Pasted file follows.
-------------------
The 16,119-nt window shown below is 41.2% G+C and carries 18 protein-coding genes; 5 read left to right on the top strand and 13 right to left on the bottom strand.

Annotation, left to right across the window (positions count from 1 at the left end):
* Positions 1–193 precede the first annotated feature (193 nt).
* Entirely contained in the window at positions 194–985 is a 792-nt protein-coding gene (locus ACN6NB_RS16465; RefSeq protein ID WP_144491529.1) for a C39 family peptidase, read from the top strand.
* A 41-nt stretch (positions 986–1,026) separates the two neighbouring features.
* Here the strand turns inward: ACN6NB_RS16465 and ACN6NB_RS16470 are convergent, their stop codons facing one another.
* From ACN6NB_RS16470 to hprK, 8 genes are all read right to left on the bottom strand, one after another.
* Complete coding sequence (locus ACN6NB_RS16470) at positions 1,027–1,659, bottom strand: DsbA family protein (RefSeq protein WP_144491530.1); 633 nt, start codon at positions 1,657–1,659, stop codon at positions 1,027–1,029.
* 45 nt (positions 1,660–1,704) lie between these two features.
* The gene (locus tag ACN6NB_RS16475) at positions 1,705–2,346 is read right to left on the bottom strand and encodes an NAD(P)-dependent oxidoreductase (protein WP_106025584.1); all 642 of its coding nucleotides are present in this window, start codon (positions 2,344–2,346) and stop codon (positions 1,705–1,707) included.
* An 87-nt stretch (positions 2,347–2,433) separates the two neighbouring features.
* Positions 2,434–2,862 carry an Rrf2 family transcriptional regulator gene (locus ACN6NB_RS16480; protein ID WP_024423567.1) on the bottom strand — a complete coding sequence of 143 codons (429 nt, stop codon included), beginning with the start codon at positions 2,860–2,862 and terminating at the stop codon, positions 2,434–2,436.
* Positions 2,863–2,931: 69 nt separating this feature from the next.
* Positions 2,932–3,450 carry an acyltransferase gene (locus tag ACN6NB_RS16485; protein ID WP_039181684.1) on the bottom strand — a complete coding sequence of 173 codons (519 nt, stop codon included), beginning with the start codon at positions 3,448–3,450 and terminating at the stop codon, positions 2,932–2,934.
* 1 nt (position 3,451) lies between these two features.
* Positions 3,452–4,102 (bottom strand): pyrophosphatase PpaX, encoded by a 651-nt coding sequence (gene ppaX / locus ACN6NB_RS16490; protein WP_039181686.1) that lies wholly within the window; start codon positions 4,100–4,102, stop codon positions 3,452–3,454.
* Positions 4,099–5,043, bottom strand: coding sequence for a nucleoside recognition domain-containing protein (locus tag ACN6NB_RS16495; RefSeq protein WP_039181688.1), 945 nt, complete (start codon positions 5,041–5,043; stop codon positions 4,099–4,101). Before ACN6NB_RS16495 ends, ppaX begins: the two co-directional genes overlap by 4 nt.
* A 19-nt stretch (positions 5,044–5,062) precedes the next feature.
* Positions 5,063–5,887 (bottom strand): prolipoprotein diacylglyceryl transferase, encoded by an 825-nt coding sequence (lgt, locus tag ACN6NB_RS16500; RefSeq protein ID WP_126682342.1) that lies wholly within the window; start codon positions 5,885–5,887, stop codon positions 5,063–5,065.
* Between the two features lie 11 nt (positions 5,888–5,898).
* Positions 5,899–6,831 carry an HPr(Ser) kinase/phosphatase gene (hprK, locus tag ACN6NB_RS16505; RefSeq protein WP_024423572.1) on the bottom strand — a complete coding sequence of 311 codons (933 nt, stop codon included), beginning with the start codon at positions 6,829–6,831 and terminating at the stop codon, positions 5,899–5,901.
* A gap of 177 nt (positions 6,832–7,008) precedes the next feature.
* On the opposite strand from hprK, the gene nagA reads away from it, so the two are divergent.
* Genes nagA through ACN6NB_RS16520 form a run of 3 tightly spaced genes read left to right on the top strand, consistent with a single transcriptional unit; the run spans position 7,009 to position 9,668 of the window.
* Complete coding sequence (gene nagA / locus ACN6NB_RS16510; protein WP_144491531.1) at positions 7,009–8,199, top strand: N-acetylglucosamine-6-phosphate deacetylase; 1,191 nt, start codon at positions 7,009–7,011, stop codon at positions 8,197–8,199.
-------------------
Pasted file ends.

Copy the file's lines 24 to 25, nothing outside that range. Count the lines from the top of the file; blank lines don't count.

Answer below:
* Genes nagA through ACN6NB_RS16520 form a run of 3 tightly spaced genes read left to right on the top strand, consistent with a single transcriptional unit; the run spans position 7,009 to position 9,668 of the window.
* Complete coding sequence (gene nagA / locus ACN6NB_RS16510; protein WP_144491531.1) at positions 7,009–8,199, top strand: N-acetylglucosamine-6-phosphate deacetylase; 1,191 nt, start codon at positions 7,009–7,011, stop codon at positions 8,197–8,199.